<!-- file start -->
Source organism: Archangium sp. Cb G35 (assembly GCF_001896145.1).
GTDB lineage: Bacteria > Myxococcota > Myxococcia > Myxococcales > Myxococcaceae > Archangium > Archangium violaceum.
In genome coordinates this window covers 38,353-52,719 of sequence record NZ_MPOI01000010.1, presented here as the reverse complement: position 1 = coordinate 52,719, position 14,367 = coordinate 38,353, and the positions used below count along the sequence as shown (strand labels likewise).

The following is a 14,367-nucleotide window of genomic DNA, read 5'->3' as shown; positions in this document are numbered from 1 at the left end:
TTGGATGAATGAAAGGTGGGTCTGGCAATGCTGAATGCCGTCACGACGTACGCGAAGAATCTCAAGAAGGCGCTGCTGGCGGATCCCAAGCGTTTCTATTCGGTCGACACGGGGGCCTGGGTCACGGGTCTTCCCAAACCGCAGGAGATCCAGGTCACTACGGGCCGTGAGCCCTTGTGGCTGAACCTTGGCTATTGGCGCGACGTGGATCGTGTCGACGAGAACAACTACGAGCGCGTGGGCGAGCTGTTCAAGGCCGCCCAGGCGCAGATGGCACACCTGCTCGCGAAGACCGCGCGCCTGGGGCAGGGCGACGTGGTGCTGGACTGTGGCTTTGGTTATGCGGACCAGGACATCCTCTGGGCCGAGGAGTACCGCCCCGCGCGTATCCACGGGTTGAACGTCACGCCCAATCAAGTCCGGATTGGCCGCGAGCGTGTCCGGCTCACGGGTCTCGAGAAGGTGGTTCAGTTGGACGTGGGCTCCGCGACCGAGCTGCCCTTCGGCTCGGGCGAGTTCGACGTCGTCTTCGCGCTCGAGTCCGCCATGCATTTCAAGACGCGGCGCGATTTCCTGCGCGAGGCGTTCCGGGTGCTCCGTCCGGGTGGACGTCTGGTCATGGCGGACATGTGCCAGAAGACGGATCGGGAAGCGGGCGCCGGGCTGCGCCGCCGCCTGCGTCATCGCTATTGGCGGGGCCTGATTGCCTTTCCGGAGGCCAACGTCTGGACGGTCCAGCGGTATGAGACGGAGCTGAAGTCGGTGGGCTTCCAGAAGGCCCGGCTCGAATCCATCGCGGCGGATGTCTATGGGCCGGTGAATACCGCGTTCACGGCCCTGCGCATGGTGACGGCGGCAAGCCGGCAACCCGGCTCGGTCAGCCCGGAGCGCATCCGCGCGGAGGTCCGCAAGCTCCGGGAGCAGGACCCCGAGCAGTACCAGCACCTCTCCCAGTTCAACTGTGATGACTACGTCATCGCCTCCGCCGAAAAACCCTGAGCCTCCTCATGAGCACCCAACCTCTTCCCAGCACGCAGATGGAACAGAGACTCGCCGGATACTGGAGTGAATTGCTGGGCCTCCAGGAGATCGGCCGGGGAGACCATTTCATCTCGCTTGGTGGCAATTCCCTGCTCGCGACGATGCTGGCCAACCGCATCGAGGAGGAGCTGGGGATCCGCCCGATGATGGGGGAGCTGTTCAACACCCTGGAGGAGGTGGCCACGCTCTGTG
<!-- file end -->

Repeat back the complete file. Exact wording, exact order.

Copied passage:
Source organism: Archangium sp. Cb G35 (assembly GCF_001896145.1).
GTDB lineage: Bacteria > Myxococcota > Myxococcia > Myxococcales > Myxococcaceae > Archangium > Archangium violaceum.
In genome coordinates this window covers 38,353-52,719 of sequence record NZ_MPOI01000010.1, presented here as the reverse complement: position 1 = coordinate 52,719, position 14,367 = coordinate 38,353, and the positions used below count along the sequence as shown (strand labels likewise).

The following is a 14,367-nucleotide window of genomic DNA, read 5'->3' as shown; positions in this document are numbered from 1 at the left end:
TTGGATGAATGAAAGGTGGGTCTGGCAATGCTGAATGCCGTCACGACGTACGCGAAGAATCTCAAGAAGGCGCTGCTGGCGGATCCCAAGCGTTTCTATTCGGTCGACACGGGGGCCTGGGTCACGGGTCTTCCCAAACCGCAGGAGATCCAGGTCACTACGGGCCGTGAGCCCTTGTGGCTGAACCTTGGCTATTGGCGCGACGTGGATCGTGTCGACGAGAACAACTACGAGCGCGTGGGCGAGCTGTTCAAGGCCGCCCAGGCGCAGATGGCACACCTGCTCGCGAAGACCGCGCGCCTGGGGCAGGGCGACGTGGTGCTGGACTGTGGCTTTGGTTATGCGGACCAGGACATCCTCTGGGCCGAGGAGTACCGCCCCGCGCGTATCCACGGGTTGAACGTCACGCCCAATCAAGTCCGGATTGGCCGCGAGCGTGTCCGGCTCACGGGTCTCGAGAAGGTGGTTCAGTTGGACGTGGGCTCCGCGACCGAGCTGCCCTTCGGCTCGGGCGAGTTCGACGTCGTCTTCGCGCTCGAGTCCGCCATGCATTTCAAGACGCGGCGCGATTTCCTGCGCGAGGCGTTCCGGGTGCTCCGTCCGGGTGGACGTCTGGTCATGGCGGACATGTGCCAGAAGACGGATCGGGAAGCGGGCGCCGGGCTGCGCCGCCGCCTGCGTCATCGCTATTGGCGGGGCCTGATTGCCTTTCCGGAGGCCAACGTCTGGACGGTCCAGCGGTATGAGACGGAGCTGAAGTCGGTGGGCTTCCAGAAGGCCCGGCTCGAATCCATCGCGGCGGATGTCTATGGGCCGGTGAATACCGCGTTCACGGCCCTGCGCATGGTGACGGCGGCAAGCCGGCAACCCGGCTCGGTCAGCCCGGAGCGCATCCGCGCGGAGGTCCGCAAGCTCCGGGAGCAGGACCCCGAGCAGTACCAGCACCTCTCCCAGTTCAACTGTGATGACTACGTCATCGCCTCCGCCGAAAAACCCTGAGCCTCCTCATGAGCACCCAACCTCTTCCCAGCACGCAGATGGAACAGAGACTCGCCGGATACTGGAGTGAATTGCTGGGCCTCCAGGAGATCGGCCGGGGAGACCATTTCATCTCGCTTGGTGGCAATTCCCTGCTCGCGACGATGCTGGCCAACCGCATCGAGGAGGAGCTGGGGATCCGCCCGATGATGGGGGAGCTGTTCAACACCCTGGAGGAGGTGGCCACGCTCTGTG